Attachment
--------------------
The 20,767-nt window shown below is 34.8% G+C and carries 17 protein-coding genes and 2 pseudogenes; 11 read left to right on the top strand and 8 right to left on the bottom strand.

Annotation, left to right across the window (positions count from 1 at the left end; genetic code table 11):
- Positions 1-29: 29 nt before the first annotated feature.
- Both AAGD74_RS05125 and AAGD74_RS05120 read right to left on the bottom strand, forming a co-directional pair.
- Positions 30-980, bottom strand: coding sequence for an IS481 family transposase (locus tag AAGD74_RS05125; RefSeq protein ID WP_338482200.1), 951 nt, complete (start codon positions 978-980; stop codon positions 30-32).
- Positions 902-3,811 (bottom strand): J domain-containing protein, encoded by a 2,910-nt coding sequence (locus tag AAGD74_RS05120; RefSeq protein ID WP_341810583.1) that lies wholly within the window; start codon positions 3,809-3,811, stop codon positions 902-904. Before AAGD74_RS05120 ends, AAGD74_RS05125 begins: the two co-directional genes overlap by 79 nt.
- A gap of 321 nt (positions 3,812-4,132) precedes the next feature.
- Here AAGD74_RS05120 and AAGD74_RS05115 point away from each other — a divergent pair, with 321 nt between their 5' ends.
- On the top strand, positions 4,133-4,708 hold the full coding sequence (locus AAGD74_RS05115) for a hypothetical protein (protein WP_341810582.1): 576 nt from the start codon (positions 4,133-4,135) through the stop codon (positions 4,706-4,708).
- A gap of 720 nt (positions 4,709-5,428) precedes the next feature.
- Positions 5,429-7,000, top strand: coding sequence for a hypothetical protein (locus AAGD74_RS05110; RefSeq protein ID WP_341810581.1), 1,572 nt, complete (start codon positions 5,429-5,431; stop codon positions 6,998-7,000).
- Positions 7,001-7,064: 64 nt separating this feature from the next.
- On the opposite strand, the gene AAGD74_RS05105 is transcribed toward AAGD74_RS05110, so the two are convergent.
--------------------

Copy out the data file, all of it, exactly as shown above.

The 20,767-nt window shown below is 34.8% G+C and carries 17 protein-coding genes and 2 pseudogenes; 11 read left to right on the top strand and 8 right to left on the bottom strand.

Annotation, left to right across the window (positions count from 1 at the left end; genetic code table 11):
- Positions 1-29: 29 nt before the first annotated feature.
- Both AAGD74_RS05125 and AAGD74_RS05120 read right to left on the bottom strand, forming a co-directional pair.
- Positions 30-980, bottom strand: coding sequence for an IS481 family transposase (locus tag AAGD74_RS05125; RefSeq protein ID WP_338482200.1), 951 nt, complete (start codon positions 978-980; stop codon positions 30-32).
- Positions 902-3,811 (bottom strand): J domain-containing protein, encoded by a 2,910-nt coding sequence (locus tag AAGD74_RS05120; RefSeq protein ID WP_341810583.1) that lies wholly within the window; start codon positions 3,809-3,811, stop codon positions 902-904. Before AAGD74_RS05120 ends, AAGD74_RS05125 begins: the two co-directional genes overlap by 79 nt.
- A gap of 321 nt (positions 3,812-4,132) precedes the next feature.
- Here AAGD74_RS05120 and AAGD74_RS05115 point away from each other — a divergent pair, with 321 nt between their 5' ends.
- On the top strand, positions 4,133-4,708 hold the full coding sequence (locus AAGD74_RS05115) for a hypothetical protein (protein WP_341810582.1): 576 nt from the start codon (positions 4,133-4,135) through the stop codon (positions 4,706-4,708).
- A gap of 720 nt (positions 4,709-5,428) precedes the next feature.
- Positions 5,429-7,000, top strand: coding sequence for a hypothetical protein (locus AAGD74_RS05110; RefSeq protein ID WP_341810581.1), 1,572 nt, complete (start codon positions 5,429-5,431; stop codon positions 6,998-7,000).
- Positions 7,001-7,064: 64 nt separating this feature from the next.
- On the opposite strand, the gene AAGD74_RS05105 is transcribed toward AAGD74_RS05110, so the two are convergent.